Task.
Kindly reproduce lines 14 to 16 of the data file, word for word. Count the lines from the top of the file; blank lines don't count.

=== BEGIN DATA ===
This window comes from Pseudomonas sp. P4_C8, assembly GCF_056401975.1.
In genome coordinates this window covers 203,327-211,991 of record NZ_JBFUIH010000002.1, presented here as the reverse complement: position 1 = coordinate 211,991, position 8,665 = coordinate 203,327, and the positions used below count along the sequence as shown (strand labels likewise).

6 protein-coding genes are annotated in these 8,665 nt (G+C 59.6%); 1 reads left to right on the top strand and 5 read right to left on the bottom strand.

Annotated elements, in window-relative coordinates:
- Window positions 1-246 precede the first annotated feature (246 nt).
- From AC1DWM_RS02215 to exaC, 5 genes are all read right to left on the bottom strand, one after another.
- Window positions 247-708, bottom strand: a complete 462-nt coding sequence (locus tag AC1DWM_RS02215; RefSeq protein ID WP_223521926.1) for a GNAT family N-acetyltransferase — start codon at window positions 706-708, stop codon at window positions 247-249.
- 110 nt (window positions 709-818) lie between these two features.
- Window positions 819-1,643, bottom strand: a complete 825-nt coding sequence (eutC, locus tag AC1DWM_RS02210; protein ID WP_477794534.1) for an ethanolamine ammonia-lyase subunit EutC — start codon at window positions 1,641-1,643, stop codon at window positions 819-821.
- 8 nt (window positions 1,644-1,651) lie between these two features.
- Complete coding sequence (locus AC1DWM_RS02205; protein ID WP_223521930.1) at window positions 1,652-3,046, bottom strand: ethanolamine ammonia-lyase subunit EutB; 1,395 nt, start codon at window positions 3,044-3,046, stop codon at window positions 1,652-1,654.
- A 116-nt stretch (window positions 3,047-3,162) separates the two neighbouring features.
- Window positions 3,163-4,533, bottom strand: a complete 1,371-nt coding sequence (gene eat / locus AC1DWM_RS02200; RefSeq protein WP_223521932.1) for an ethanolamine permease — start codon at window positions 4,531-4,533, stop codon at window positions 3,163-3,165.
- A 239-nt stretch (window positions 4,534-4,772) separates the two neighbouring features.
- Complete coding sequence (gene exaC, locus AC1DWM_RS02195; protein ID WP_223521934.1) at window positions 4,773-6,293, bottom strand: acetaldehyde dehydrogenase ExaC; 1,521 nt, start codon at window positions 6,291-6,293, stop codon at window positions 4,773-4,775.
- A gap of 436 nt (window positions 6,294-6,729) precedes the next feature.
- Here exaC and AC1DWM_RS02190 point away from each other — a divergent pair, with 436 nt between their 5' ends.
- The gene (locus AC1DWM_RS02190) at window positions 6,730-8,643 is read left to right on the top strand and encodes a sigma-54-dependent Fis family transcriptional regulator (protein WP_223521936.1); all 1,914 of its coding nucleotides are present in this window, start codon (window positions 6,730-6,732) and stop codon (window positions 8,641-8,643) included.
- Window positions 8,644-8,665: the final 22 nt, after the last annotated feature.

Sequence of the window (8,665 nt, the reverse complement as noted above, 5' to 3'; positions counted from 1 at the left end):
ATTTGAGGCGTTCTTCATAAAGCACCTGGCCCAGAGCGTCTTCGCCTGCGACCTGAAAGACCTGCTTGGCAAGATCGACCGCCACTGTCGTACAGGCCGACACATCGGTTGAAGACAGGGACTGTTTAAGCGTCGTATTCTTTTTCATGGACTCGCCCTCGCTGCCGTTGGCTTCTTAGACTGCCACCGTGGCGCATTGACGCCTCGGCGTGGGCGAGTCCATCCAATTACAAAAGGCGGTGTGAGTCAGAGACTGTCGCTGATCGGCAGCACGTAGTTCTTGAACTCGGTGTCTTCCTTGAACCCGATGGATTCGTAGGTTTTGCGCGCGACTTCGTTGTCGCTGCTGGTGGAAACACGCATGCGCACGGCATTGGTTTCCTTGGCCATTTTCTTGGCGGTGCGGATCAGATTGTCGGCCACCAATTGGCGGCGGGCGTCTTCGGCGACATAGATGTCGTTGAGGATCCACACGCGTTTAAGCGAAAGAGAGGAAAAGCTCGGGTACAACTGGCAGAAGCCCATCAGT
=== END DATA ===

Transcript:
- A 239-nt stretch (window positions 4,534-4,772) separates the two neighbouring features.
- Complete coding sequence (gene exaC, locus AC1DWM_RS02195; protein ID WP_223521934.1) at window positions 4,773-6,293, bottom strand: acetaldehyde dehydrogenase ExaC; 1,521 nt, start codon at window positions 6,291-6,293, stop codon at window positions 4,773-4,775.
- A gap of 436 nt (window positions 6,294-6,729) precedes the next feature.